Twenty years have passed since the Asian financial crisis, a landmark event that triggered massive economic disruption in the heart of Asia even as its shockwaves reached as far afield as Russia and Brazil. In a few Southeast Asian countries, political and economic institutions were shaken to their very core and economic progress and poverty reduction were set back by years. The Carnegie Endowment for International Peace, the ASEAN+3 Macroeconomic Research Office, and the Johns Hopkins SAIS Asia Programs hosted a look back on how these economies fared during the crisis and in the years since. Panelists asked whether the economic institutions these countries rebuilt or restored will prove capable of managing future economic shocks.
A recently published report by the ASEAN+3 Macroeconomic Research Office entitled Twenty Years After the Asian Financial Crisis provided the backdrop to a discussion of these issues by a panel of eminent economists with considerable experience in Asia.
Yasuyuki Sawada is the chief economist for the Asian Development Bank (ADB). Prior to joining ADB, he was professor in the Faculty of Economics in the University of Tokyo.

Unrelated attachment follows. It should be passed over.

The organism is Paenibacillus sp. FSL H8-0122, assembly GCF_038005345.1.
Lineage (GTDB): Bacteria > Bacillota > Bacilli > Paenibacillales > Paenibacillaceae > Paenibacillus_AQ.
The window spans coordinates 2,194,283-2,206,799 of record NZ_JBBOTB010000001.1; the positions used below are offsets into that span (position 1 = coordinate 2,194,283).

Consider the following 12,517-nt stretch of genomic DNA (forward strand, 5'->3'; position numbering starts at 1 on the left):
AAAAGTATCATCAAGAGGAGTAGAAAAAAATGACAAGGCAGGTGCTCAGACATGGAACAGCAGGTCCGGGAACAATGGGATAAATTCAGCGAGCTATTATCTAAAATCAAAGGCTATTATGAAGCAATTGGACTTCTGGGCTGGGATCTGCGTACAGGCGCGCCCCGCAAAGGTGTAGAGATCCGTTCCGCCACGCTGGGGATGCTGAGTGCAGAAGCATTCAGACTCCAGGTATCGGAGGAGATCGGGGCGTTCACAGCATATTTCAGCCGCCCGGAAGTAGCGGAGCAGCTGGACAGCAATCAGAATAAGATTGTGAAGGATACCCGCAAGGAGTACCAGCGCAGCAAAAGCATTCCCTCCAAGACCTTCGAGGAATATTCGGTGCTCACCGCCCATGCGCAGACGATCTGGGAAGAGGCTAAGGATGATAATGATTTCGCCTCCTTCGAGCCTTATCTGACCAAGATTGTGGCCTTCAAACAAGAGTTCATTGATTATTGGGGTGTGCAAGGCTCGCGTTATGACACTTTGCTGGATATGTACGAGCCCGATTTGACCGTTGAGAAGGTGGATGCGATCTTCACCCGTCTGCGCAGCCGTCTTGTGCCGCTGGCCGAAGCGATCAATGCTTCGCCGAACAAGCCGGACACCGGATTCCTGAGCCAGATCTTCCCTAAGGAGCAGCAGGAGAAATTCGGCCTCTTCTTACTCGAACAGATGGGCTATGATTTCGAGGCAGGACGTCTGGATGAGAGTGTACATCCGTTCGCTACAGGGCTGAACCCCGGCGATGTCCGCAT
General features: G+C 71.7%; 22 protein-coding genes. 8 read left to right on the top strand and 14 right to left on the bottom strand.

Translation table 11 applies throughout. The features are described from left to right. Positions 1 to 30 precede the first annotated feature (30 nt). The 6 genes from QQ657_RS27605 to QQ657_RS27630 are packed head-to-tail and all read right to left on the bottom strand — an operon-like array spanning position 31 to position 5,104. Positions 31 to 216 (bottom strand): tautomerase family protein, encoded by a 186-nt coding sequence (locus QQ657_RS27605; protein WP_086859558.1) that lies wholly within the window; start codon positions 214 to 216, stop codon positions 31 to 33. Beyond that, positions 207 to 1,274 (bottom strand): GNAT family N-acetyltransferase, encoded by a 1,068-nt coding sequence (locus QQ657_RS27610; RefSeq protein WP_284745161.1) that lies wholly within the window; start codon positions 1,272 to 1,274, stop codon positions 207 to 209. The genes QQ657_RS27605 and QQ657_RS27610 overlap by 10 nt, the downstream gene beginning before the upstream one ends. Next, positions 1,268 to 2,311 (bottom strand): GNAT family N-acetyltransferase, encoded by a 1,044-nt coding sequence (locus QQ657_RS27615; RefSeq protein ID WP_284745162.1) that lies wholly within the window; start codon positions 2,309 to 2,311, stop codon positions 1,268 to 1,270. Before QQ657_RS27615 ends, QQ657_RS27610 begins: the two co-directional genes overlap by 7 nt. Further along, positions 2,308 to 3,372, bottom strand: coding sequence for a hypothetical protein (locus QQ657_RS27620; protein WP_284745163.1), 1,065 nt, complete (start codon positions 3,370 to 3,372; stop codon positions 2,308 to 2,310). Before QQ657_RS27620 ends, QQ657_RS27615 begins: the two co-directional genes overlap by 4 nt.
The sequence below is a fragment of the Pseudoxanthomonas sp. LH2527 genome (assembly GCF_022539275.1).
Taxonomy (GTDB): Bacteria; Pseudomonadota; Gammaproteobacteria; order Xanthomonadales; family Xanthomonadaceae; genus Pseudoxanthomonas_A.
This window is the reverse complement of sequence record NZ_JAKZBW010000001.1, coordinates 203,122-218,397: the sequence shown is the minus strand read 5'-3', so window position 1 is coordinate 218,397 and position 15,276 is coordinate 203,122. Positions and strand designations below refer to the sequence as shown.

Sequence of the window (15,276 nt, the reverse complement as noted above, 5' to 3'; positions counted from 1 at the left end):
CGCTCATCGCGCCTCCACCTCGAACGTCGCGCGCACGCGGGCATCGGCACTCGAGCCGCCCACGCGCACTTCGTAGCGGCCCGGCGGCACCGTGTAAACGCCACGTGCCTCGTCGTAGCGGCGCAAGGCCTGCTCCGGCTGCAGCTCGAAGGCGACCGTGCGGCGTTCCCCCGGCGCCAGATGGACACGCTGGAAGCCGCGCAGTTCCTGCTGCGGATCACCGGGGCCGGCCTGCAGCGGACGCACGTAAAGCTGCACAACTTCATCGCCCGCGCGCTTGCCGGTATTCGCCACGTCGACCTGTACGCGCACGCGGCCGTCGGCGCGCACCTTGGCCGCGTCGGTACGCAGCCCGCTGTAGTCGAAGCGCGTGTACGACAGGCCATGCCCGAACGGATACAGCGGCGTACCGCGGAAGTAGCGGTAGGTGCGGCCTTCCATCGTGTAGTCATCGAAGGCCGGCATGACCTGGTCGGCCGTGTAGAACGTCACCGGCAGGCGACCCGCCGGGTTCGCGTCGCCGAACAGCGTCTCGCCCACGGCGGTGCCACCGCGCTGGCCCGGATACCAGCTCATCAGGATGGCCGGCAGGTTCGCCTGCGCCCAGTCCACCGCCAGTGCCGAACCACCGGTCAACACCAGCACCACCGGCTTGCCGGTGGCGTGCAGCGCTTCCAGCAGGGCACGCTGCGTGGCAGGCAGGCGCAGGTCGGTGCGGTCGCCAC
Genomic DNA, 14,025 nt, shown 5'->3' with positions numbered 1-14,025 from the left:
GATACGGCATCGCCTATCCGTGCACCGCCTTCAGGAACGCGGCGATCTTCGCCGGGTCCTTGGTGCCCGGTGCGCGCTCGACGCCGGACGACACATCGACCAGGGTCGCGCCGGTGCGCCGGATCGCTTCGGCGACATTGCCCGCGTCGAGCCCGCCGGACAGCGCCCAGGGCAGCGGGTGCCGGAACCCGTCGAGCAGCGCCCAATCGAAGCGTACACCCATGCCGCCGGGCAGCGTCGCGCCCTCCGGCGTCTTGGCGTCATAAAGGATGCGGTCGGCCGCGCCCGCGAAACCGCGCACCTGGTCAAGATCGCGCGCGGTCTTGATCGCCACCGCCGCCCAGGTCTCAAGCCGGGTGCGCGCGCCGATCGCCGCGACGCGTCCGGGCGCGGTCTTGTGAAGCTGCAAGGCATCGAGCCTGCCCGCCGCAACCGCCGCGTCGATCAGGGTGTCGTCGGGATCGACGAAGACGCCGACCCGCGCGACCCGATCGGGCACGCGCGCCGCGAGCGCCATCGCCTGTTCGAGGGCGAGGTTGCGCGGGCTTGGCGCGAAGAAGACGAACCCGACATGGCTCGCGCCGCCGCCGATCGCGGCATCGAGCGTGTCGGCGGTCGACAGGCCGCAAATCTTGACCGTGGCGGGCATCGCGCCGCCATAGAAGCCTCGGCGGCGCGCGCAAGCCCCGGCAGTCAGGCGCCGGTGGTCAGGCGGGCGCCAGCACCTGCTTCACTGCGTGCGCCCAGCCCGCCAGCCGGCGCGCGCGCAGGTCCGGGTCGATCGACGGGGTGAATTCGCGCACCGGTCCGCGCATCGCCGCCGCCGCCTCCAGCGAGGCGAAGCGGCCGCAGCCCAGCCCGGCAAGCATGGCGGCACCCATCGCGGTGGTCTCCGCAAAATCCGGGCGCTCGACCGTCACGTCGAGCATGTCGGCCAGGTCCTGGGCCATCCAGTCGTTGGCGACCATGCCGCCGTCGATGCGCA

Hoe Ee Khor
Hoe Ee Khor is chief economist at the ASEAN+3 Macroeconomic Research Office (AMRO). Prior to joining AMRO, Khor was a deputy director of the Asia and Pacific Department at the International Monetary Fund.
Sudhir Shetty is the chief economist for the East Asia and Pacific Region of the World Bank. Previously, he was the director for poverty reduction and economic management for the East Asia and Pacific Region.
Markus Rodlauer is the deputy director of the Asia Department at the International Monetary Fund. He has held several senior positions in the IMF, including in Asia, Europe, and Latin America.
Vikram Nehru is a distinguished practitioner-in-residence at Johns Hopkins University School of Advanced International Studies.